Ilene Corina is the director of PULSE (Persons United Limiting Substandards and Errors). She has worked in this advocacy world for more than ten years since the loss of her baby to a medical error.
I can’t improve on her words, which arrived in this morning’s bi-weekly newsletter…. See what you think:
Addressing the Culture
By Ilene Corina
Patient safety, a topic spoken about throughout hospital administration and assumed to be an important role for all healthcare staff, is still thought of as lawsuits and lotteries. I am learning that more and more while working with medical professionals at a “grassroots” level.
Not so much that they believe that they are being sued, but given a scenario about an injury – such as a blatant mistake that a friend or neighbor tells them about, when they survey the staff at healthcare facilities or the general public, their common response is “sue them”, or “get a lawyer” as if a lawsuit will make it all better.
I find it disturbing that the first thing people; medical professionals or not, want to learn about a medical injury is whose fault it was and was there a lawsuit; instead of saying to the person who described this unplanned outcome “I’m so sorry this happened to you”.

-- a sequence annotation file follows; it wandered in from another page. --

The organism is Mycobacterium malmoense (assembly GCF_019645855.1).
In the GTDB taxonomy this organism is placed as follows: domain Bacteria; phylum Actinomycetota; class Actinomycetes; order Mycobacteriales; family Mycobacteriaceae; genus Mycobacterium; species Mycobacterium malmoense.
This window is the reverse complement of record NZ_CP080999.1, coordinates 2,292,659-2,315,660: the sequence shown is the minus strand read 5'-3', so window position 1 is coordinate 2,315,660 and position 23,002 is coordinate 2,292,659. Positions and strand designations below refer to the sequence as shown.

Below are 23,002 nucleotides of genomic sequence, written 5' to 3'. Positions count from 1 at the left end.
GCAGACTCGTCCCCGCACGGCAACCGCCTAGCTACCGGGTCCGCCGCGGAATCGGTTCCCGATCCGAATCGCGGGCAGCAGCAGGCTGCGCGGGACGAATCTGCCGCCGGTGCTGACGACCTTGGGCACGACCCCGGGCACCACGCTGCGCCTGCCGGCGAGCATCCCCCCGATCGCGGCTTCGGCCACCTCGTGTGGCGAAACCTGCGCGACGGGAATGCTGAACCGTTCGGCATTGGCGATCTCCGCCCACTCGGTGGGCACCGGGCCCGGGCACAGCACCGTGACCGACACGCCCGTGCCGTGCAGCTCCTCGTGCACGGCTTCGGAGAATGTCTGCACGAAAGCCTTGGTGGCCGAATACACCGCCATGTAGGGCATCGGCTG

To struggle with a cancer diagnosis and seek support from friends, the cancer patient will get from those who love them the words “I’m so sorry”. The death of a spouse from a sudden accident or long illness gets a thoughtful “I’m so sorry” from caring friends and neighbors. Even a divorce, separation or sudden job loss, those looking for support often hear the sympathetic words “I’m so sorry”. But, tell someone your child died from a hospital infection, wrong medication or a surgery error and instead of sympathy the first reaction is “did you sue?”
This is worse than taking pictures at a car accident. It is the curiosity of what you got out of the death or injury, and I too am guilty of thinking about a lawsuit were there an injury or death from a medical error. But really, I have stopped asking years ago.
I can start quoting statistics here about how many people who could sue actually do sue but I won’t bore you with the statistics. Read them yourself if you want. http://www.hsph.harvard.edu/news/press-releases/2006-releases/press05102006.html
We need to put the facts into perspective about what it means to lose a loved one from sudden death or the loss of the use of body functions from a medical error. Diseases and sudden death still bring sympathy, medical errors still bring blame – whose fault is that?
Do you know someone who has suffered from a medical error? Now you know the appropriate response.
Thanks, Ilene. A good lesson for us all.
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